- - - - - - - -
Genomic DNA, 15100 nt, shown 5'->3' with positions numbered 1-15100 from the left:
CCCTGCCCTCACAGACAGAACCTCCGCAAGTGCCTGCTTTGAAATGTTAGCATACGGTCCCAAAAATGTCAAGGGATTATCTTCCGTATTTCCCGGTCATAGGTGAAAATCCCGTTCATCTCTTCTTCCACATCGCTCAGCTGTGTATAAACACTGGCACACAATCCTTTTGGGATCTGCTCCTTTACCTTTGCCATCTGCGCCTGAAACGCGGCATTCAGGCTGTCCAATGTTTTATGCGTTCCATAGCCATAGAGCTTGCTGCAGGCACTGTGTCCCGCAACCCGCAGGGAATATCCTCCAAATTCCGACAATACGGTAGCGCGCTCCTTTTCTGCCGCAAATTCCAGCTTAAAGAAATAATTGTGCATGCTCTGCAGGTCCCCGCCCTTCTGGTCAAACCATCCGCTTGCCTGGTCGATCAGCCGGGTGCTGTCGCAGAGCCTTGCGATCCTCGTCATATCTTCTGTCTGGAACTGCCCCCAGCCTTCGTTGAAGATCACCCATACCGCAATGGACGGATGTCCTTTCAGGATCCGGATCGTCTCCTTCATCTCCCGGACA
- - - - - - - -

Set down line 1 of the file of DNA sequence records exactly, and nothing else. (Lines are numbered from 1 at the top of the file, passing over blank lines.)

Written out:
Genomic DNA, 15100 nt, shown 5'->3' with positions numbered 1-15100 from the left: